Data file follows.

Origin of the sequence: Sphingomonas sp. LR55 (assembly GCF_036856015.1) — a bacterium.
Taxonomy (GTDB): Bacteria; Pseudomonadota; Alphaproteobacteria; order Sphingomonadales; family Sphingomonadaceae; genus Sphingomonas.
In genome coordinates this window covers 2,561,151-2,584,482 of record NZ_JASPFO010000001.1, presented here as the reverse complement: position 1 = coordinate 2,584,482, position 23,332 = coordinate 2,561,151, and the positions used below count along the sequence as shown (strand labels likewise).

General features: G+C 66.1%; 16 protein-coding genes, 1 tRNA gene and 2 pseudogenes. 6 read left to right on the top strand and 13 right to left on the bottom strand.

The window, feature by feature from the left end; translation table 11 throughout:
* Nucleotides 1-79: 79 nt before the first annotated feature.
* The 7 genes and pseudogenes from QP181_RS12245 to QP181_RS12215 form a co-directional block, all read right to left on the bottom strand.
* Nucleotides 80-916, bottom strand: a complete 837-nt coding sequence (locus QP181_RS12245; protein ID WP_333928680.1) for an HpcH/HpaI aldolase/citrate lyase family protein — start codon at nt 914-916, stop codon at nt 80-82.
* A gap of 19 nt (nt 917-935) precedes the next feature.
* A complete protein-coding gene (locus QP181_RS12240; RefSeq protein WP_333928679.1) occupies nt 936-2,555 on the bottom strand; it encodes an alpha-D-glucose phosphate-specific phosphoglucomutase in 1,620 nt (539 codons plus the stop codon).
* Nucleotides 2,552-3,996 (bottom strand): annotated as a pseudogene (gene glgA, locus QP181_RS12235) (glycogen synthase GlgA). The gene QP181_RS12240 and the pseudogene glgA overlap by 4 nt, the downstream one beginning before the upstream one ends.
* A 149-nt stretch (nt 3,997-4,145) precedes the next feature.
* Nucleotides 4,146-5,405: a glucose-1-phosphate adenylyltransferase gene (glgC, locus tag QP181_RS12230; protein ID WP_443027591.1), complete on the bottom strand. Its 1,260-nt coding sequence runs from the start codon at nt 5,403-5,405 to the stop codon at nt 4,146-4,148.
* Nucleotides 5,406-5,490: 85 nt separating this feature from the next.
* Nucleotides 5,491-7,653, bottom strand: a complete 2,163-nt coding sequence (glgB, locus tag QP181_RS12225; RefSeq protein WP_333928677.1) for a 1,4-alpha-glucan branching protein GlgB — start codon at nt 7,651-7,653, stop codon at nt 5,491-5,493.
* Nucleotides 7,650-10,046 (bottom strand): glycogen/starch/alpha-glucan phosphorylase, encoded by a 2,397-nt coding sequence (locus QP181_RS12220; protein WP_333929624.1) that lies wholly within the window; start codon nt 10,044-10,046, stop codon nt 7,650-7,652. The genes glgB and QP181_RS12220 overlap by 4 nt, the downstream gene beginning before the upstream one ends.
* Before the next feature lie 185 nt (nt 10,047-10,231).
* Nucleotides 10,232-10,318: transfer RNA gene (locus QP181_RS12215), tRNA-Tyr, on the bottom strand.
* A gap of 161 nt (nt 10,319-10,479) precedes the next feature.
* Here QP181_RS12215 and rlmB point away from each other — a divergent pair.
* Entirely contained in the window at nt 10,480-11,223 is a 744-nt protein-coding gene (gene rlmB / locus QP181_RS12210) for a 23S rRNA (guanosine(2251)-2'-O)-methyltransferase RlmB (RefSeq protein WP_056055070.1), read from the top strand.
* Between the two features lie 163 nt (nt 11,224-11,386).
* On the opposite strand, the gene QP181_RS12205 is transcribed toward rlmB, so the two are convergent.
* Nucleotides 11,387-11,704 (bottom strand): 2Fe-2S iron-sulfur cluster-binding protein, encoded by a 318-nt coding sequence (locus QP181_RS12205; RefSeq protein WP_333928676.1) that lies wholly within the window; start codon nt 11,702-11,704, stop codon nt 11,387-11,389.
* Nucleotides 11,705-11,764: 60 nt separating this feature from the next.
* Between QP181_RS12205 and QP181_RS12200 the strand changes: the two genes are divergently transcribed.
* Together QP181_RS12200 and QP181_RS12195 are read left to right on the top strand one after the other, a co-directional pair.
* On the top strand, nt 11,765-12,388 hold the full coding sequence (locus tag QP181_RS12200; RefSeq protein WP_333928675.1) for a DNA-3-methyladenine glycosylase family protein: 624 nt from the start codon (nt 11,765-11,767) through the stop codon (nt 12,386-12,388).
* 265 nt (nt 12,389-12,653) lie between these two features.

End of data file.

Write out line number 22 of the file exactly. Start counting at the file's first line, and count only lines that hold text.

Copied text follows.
* Between the two features lie 163 nt (nt 11,224-11,386).